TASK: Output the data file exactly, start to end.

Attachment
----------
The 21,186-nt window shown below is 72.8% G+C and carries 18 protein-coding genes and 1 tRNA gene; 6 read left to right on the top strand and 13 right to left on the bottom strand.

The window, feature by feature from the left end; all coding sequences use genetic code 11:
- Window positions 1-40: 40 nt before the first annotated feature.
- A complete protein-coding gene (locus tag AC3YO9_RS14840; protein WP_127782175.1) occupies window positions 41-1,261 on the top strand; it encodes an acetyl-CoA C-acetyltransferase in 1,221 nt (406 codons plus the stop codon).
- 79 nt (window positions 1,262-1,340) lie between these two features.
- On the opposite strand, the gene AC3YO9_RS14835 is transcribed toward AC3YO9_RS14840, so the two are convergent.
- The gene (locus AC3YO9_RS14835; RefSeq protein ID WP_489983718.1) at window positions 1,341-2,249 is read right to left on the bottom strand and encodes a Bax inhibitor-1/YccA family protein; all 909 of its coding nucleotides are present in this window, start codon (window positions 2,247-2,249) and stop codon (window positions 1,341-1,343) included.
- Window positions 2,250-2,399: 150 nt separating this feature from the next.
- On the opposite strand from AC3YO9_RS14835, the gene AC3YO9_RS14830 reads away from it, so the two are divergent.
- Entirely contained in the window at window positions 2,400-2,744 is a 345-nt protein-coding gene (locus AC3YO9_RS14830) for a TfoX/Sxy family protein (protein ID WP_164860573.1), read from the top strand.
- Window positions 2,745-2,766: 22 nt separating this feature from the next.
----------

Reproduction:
The 21,186-nt window shown below is 72.8% G+C and carries 18 protein-coding genes and 1 tRNA gene; 6 read left to right on the top strand and 13 right to left on the bottom strand.

The window, feature by feature from the left end; all coding sequences use genetic code 11:
- Window positions 1-40: 40 nt before the first annotated feature.
- A complete protein-coding gene (locus tag AC3YO9_RS14840; protein WP_127782175.1) occupies window positions 41-1,261 on the top strand; it encodes an acetyl-CoA C-acetyltransferase in 1,221 nt (406 codons plus the stop codon).
- 79 nt (window positions 1,262-1,340) lie between these two features.
- On the opposite strand, the gene AC3YO9_RS14835 is transcribed toward AC3YO9_RS14840, so the two are convergent.
- The gene (locus AC3YO9_RS14835; RefSeq protein ID WP_489983718.1) at window positions 1,341-2,249 is read right to left on the bottom strand and encodes a Bax inhibitor-1/YccA family protein; all 909 of its coding nucleotides are present in this window, start codon (window positions 2,247-2,249) and stop codon (window positions 1,341-1,343) included.
- Window positions 2,250-2,399: 150 nt separating this feature from the next.
- On the opposite strand from AC3YO9_RS14835, the gene AC3YO9_RS14830 reads away from it, so the two are divergent.
- Entirely contained in the window at window positions 2,400-2,744 is a 345-nt protein-coding gene (locus AC3YO9_RS14830) for a TfoX/Sxy family protein (protein ID WP_164860573.1), read from the top strand.
- Window positions 2,745-2,766: 22 nt separating this feature from the next.